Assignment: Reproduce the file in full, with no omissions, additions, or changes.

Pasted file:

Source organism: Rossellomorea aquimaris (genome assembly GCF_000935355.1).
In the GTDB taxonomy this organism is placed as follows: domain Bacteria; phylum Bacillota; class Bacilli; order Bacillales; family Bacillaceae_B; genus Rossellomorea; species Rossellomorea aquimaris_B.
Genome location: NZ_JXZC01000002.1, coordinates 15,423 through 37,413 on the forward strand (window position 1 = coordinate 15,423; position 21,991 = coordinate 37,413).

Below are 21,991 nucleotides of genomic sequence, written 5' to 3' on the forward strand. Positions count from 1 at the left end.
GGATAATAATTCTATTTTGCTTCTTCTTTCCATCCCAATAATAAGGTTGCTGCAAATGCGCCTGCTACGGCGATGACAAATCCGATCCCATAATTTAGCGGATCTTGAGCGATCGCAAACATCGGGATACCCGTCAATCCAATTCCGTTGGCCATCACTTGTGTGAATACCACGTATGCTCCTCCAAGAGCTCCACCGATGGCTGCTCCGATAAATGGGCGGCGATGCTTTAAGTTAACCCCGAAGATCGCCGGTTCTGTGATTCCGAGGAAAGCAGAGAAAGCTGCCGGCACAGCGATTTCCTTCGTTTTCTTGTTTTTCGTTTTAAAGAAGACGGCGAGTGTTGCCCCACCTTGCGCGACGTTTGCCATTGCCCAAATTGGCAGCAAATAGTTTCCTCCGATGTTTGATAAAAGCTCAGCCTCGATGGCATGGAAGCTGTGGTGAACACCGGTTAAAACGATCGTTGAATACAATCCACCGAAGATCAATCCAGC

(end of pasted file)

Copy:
Source organism: Rossellomorea aquimaris (genome assembly GCF_000935355.1).
In the GTDB taxonomy this organism is placed as follows: domain Bacteria; phylum Bacillota; class Bacilli; order Bacillales; family Bacillaceae_B; genus Rossellomorea; species Rossellomorea aquimaris_B.
Genome location: NZ_JXZC01000002.1, coordinates 15,423 through 37,413 on the forward strand (window position 1 = coordinate 15,423; position 21,991 = coordinate 37,413).

Below are 21,991 nucleotides of genomic sequence, written 5' to 3' on the forward strand. Positions count from 1 at the left end.
GGATAATAATTCTATTTTGCTTCTTCTTTCCATCCCAATAATAAGGTTGCTGCAAATGCGCCTGCTACGGCGATGACAAATCCGATCCCATAATTTAGCGGATCTTGAGCGATCGCAAACATCGGGATACCCGTCAATCCAATTCCGTTGGCCATCACTTGTGTGAATACCACGTATGCTCCTCCAAGAGCTCCACCGATGGCTGCTCCGATAAATGGGCGGCGATGCTTTAAGTTAACCCCGAAGATCGCCGGTTCTGTGATTCCGAGGAAAGCAGAGAAAGCTGCCGGCACAGCGATTTCCTTCGTTTTCTTGTTTTTCGTTTTAAAGAAGACGGCGAGTGTTGCCCCACCTTGCGCGACGTTTGCCATTGCCCAAATTGGCAGCAAATAGTTTCCTCCGATGTTTGATAAAAGCTCAGCCTCGATGGCATGGAAGCTGTGGTGAACACCGGTTAAAACGATCGTTGAATACAATCCACCGAAGATCAATCCAGC